The World is Not Flat: Information Literacy in Three Dimensions

Libraries have traditionally dealt mostly with two-dimensional objects: books, maps and pictures and other objects that are inherently flat. But the world is not composed of two-dimensional objects, and computer technology now makes it easy to present information in 3D so the user can explore different angles and viewpoints. 3D systems are important now in all kinds of geographical work, including meteorology and ecology; in community planning, architecture and design; in forensics, medicine and science and many other fields of study.

Young people typically get their first experiences working with 3D systems in the world of gaming, but there are now powerful, simple, free programs that allow users to explore 3D information in the real world, including Google Earth, which is a 3D mapping program, and SketchUp, with can be used to create models of buildings and much more.

Google Maps

Although Google Maps is not a three-dimensional program, but it is an interactive, highly mixable application that allows many different types of data to be presented geographically. It also has one very important 3D function — it gives you an easy way to create files that can be read in the 3D Google Earth program.

Google Earth

Google Earth is a free software program that you download to your PC. It’s normally used online, and is the best-known example of a virtual globe program. It’s an interactive, three-dimensional geographic program. Anyone can create and share files in the Google Earth format (KMZ) — one way to do this is through Google Maps. Google Earth files are collections of placepoints or markers. These markers can include text, images, links, etc. Additional content is added to Google Earth through layers, which can include travel information, news, images, YouTube videos, historic maps, environmental data, and anything else that has been or can be geocoded.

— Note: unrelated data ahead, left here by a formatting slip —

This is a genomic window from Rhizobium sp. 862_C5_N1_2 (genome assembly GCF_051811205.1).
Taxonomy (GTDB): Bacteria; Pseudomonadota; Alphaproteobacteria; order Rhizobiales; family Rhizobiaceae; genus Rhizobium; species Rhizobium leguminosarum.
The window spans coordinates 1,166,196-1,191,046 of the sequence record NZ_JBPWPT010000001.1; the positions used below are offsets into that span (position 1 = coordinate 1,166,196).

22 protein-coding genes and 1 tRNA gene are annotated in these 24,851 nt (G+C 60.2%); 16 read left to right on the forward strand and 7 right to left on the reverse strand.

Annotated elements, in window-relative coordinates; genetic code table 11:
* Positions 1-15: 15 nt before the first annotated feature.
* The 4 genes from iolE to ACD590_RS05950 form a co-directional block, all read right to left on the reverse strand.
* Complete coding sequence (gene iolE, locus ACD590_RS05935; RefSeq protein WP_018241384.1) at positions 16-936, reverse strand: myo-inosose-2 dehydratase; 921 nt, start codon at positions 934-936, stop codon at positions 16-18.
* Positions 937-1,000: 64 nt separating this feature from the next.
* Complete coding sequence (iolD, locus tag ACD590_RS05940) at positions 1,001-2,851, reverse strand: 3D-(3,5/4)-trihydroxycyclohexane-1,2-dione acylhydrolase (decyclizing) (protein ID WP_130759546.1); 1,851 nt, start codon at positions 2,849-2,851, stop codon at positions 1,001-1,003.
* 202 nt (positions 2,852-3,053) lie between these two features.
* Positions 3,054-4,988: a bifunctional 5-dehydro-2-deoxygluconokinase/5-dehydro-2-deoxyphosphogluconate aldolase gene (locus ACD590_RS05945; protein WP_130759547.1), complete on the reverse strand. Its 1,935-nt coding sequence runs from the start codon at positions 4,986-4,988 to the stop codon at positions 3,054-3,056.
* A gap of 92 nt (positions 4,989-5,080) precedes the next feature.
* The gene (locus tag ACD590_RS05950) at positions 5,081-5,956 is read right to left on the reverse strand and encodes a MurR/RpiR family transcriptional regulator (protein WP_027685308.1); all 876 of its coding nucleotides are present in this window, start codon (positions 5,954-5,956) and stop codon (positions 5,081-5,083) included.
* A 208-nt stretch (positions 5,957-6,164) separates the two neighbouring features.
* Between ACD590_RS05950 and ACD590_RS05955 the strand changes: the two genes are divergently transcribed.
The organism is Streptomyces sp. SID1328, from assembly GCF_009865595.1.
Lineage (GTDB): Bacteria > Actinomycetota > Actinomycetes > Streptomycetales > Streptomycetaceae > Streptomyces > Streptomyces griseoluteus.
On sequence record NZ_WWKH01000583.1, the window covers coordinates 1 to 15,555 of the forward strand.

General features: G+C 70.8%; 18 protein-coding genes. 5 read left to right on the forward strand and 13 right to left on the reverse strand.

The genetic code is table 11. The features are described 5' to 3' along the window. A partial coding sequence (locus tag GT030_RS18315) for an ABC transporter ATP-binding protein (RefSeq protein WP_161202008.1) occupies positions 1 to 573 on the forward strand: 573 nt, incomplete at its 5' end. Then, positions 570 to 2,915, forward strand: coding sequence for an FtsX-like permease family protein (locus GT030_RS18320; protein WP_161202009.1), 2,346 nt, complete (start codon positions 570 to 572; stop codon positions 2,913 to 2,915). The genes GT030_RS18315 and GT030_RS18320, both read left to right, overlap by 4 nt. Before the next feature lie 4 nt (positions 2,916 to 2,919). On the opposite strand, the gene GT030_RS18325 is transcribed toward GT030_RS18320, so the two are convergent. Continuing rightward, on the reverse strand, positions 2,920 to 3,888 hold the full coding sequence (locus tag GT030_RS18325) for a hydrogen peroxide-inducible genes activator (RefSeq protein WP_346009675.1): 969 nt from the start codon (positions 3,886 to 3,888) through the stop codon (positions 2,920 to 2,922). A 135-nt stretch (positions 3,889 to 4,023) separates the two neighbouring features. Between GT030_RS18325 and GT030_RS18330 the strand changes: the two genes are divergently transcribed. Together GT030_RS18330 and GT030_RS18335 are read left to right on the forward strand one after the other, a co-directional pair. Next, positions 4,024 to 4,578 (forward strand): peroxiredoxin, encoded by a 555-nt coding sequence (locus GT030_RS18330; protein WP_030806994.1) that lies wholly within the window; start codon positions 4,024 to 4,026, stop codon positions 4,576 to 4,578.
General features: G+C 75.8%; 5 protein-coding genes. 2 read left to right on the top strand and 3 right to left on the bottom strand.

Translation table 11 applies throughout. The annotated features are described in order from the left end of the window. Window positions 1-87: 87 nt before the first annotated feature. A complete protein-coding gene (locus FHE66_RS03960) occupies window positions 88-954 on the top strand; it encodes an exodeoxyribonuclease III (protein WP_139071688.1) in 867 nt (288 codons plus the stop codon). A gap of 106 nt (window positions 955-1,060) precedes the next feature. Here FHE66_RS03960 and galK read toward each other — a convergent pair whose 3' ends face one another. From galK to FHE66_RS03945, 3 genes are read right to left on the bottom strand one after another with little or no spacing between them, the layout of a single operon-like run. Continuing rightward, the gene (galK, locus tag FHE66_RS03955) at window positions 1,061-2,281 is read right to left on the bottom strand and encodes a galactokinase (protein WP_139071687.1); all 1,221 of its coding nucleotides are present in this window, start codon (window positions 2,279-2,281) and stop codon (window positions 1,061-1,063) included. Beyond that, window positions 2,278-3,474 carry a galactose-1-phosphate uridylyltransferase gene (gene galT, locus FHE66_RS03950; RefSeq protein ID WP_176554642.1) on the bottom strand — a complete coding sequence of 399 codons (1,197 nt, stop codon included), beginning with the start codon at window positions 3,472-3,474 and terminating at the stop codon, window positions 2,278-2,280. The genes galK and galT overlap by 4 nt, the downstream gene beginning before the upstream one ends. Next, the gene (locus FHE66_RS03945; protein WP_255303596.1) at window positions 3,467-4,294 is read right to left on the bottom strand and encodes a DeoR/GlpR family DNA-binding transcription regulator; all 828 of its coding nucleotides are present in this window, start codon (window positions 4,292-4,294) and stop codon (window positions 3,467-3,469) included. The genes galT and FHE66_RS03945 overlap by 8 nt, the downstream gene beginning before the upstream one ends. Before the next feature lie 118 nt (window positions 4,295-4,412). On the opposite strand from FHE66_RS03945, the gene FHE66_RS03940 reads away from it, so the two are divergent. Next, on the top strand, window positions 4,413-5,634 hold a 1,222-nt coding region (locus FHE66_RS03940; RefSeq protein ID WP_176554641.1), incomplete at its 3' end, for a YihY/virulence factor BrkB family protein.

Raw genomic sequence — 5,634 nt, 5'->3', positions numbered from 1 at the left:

Google Earth Links

Google Earth Community


SketchUp is a separate free program that can be downloaded from Google. It’s used to make 3D models of all kinds, including photorealistic models of real buildings that can be placed on Google Earth. SketchUp can also be used for any other type of 3D models, including household objects, people, animals and imaginary creatures, etc. SketchUp is a simple, versatile and extremely powerful 3D program that can be extended through the use of plugins. The SketchyPhysics plugin, for example, lets users create moving models that obey the laws of physics.

Google has created a lot of interesting content, including models of the American Institute of Architects 150 favorite works. Members of the Google community also contribute individual models and whole collections to the Google 3D Warehouse. These shared models are a great learning tool and are one of the reasons SketchUp has been so successful.

How to Make a Simple House — A very helpful, basic demonstration by a young user — great for beginners!

    • Google SketchUp — Download the free software, find videos and other training material, resources for teachers, the 3D Warehouse and more
    • Official Google SketchUp Blog — Information and tips
    • SketchUp for Dummies videos — Aidan Chopra’s video examples to go with his book, “SketchUp for Dummies”
    • SketchyPhysics Examples — A showcase of some interesting models created with the SketchyPhysics plugin
    • Project Spectrum — Google teamed with parents, teachers and kids on the autistic spectrum to do some interesting projects using SketchUp. The video here shows how kids used SketchUp to design their dream houses, and the manual of lesson plans has some great ideas for using SketchUp across the curriculum. (Most of these ideas could be adapted for working with any group of kids.)

Old School: Paper Models

3D Replicators

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